Persistence > talent, genius, education.
I watch very little TV, so I might be the last person to watch the Founder on Netflix. I enjoyed that the movie portrayed Ray Kroc in a way that felt unbiased, highlighting both positive and negative behaviors.
But there was one aspect of the movie that really stood out to me. That is how Kroc credited his success to his persistence:
He needed a lot of it. Even as it was exploding, his business faced bankruptcy as a real possibility. I read a lot of business biographies and that is a recurring theme.
When we see today’s successful companies, we tend to see their success as a foregone conclusion.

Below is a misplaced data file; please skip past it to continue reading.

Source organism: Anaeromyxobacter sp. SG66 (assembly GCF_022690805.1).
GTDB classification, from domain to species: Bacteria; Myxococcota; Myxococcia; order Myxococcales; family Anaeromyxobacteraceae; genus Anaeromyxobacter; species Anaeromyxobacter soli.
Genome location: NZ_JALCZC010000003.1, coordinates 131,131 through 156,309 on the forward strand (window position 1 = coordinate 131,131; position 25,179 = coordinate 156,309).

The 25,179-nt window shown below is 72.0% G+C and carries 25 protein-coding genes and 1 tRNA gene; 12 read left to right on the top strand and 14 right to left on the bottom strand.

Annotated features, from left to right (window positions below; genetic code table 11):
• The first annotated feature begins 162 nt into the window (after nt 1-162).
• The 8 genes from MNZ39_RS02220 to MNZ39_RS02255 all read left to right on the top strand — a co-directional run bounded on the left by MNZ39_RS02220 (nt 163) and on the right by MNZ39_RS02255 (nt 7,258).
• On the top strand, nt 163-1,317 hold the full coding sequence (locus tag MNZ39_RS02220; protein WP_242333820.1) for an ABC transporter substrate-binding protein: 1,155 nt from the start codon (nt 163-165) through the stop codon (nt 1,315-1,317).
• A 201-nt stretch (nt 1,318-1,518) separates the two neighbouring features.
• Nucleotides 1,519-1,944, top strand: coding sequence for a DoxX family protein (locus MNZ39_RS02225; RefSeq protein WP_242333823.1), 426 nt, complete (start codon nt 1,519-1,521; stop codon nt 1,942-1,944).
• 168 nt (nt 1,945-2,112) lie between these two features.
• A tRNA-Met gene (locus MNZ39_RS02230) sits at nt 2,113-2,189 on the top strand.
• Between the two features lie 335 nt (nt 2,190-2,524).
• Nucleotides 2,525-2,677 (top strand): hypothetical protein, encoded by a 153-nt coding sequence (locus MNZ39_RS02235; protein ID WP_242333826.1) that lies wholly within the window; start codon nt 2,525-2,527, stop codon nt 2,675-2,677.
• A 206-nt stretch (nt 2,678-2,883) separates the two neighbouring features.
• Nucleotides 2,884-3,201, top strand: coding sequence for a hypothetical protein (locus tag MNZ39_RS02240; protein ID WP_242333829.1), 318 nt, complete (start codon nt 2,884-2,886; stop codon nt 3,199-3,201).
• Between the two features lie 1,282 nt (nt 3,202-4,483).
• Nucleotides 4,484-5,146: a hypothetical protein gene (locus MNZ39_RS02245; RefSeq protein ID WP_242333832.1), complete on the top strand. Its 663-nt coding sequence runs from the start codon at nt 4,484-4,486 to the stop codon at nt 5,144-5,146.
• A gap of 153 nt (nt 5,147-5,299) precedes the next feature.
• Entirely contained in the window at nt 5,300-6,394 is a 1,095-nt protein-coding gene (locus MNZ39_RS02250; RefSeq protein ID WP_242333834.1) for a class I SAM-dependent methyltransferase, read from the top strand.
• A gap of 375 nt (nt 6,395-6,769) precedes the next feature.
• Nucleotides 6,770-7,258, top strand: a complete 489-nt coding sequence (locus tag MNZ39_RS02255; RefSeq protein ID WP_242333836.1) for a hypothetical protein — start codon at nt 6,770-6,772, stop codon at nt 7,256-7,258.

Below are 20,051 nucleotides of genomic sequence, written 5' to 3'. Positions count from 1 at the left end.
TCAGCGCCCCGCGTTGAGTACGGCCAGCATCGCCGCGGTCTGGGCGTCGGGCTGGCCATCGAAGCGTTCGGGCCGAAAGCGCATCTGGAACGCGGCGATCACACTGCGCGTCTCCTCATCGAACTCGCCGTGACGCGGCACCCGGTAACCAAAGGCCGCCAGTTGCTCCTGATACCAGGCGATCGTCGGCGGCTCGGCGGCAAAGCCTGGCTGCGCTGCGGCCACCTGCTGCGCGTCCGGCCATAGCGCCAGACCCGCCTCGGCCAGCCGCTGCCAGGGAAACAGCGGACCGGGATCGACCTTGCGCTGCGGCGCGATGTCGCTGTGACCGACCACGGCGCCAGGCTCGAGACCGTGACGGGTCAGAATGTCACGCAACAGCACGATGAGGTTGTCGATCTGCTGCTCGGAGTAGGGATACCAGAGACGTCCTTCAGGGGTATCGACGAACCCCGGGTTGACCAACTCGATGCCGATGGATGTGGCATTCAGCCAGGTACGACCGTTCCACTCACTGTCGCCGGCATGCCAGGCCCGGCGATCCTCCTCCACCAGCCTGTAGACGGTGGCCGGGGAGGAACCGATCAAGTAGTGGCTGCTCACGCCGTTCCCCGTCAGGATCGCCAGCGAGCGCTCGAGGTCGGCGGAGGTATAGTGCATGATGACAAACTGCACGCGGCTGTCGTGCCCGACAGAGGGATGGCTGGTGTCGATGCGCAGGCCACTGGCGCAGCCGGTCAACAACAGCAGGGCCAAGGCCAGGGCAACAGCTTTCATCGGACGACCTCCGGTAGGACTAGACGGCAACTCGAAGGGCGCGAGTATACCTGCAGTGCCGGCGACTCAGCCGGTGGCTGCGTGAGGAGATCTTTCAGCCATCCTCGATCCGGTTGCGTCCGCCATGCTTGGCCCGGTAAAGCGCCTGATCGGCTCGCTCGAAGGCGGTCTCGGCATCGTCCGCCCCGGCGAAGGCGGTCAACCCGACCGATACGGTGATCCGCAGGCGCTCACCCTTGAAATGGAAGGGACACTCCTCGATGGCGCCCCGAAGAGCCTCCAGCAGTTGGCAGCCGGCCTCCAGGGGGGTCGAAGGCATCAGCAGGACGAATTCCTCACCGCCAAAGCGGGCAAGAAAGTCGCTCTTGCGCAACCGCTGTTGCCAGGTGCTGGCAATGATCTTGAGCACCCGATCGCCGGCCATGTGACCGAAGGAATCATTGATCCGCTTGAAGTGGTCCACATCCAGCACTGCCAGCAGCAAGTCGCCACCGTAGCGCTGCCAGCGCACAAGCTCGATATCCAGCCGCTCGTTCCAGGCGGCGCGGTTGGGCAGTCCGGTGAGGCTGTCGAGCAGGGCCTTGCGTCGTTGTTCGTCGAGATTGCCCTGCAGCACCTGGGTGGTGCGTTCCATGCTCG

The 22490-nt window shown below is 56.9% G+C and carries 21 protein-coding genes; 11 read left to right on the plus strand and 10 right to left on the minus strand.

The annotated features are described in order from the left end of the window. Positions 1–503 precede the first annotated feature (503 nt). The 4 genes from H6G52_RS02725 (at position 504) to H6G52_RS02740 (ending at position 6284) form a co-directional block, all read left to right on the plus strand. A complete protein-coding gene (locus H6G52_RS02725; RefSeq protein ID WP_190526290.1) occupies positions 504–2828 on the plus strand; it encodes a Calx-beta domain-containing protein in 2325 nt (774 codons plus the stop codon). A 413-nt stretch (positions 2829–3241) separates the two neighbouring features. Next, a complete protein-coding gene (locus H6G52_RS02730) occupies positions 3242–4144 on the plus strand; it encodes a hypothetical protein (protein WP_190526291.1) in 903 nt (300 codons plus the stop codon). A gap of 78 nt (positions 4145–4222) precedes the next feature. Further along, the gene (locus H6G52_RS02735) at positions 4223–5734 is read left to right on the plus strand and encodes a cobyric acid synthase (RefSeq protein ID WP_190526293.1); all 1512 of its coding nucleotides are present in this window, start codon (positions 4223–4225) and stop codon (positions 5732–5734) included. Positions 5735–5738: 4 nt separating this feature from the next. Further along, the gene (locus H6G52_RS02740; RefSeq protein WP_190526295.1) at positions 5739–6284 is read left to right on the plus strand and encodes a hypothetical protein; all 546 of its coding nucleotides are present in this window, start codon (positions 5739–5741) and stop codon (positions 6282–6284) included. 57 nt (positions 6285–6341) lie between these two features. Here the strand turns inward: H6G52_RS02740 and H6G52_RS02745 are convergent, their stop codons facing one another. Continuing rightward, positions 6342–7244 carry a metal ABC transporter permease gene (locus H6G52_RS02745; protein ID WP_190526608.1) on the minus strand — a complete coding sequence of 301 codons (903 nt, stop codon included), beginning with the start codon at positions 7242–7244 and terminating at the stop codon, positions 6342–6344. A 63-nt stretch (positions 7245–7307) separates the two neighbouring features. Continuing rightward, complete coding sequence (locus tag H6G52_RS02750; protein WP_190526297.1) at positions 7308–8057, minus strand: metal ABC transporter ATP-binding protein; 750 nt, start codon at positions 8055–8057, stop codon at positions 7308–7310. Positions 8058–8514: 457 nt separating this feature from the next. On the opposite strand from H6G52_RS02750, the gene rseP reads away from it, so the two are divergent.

But many of today’s great companies had near-death experiences that their founders have written about: Tesla, Nike and lululemon are some recent examples that come to mind.
This is important for current business owners to know. When you encounter tough times, that’s not weird. Business is difficult.
I once worked with a founder who thought business was all about the idea. He believed that if your concept was good enough, the business should practically run itself.
When he encountered difficulties he started tinkering with the concept. If he could just get the concept right, everything would be okay.
But there was nothing wrong with the concept. Could it be better? Sure. But was it good enough? Yes. It just required a lot of hard work to make it work. All businesses do.
He eventually lost his business because he was trying to perfect the idea.
He didn’t have the persistence of Ray Kroc.